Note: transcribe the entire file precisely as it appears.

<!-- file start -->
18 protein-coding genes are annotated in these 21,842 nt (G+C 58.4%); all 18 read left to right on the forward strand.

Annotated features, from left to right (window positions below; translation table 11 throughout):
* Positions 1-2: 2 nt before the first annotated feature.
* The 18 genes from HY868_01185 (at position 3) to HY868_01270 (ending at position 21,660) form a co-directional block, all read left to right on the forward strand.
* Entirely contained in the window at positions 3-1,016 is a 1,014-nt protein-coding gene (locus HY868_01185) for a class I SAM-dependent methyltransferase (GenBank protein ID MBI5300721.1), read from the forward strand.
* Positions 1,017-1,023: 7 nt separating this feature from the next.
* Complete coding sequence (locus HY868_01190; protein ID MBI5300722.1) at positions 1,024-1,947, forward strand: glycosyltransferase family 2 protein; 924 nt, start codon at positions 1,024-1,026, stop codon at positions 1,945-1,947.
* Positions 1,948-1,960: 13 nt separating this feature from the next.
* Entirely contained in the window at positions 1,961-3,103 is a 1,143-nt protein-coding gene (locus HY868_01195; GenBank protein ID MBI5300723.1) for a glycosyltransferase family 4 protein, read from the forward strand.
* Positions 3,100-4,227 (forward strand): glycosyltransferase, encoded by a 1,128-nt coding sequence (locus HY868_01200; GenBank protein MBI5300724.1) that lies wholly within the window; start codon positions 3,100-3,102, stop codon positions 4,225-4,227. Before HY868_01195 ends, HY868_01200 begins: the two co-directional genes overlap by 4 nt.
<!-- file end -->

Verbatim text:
18 protein-coding genes are annotated in these 21,842 nt (G+C 58.4%); all 18 read left to right on the forward strand.

Annotated features, from left to right (window positions below; translation table 11 throughout):
* Positions 1-2: 2 nt before the first annotated feature.
* The 18 genes from HY868_01185 (at position 3) to HY868_01270 (ending at position 21,660) form a co-directional block, all read left to right on the forward strand.
* Entirely contained in the window at positions 3-1,016 is a 1,014-nt protein-coding gene (locus HY868_01185) for a class I SAM-dependent methyltransferase (GenBank protein ID MBI5300721.1), read from the forward strand.
* Positions 1,017-1,023: 7 nt separating this feature from the next.
* Complete coding sequence (locus HY868_01190; protein ID MBI5300722.1) at positions 1,024-1,947, forward strand: glycosyltransferase family 2 protein; 924 nt, start codon at positions 1,024-1,026, stop codon at positions 1,945-1,947.
* Positions 1,948-1,960: 13 nt separating this feature from the next.
* Entirely contained in the window at positions 1,961-3,103 is a 1,143-nt protein-coding gene (locus HY868_01195; GenBank protein ID MBI5300723.1) for a glycosyltransferase family 4 protein, read from the forward strand.
* Positions 3,100-4,227 (forward strand): glycosyltransferase, encoded by a 1,128-nt coding sequence (locus HY868_01200; GenBank protein MBI5300724.1) that lies wholly within the window; start codon positions 3,100-3,102, stop codon positions 4,225-4,227. Before HY868_01195 ends, HY868_01200 begins: the two co-directional genes overlap by 4 nt.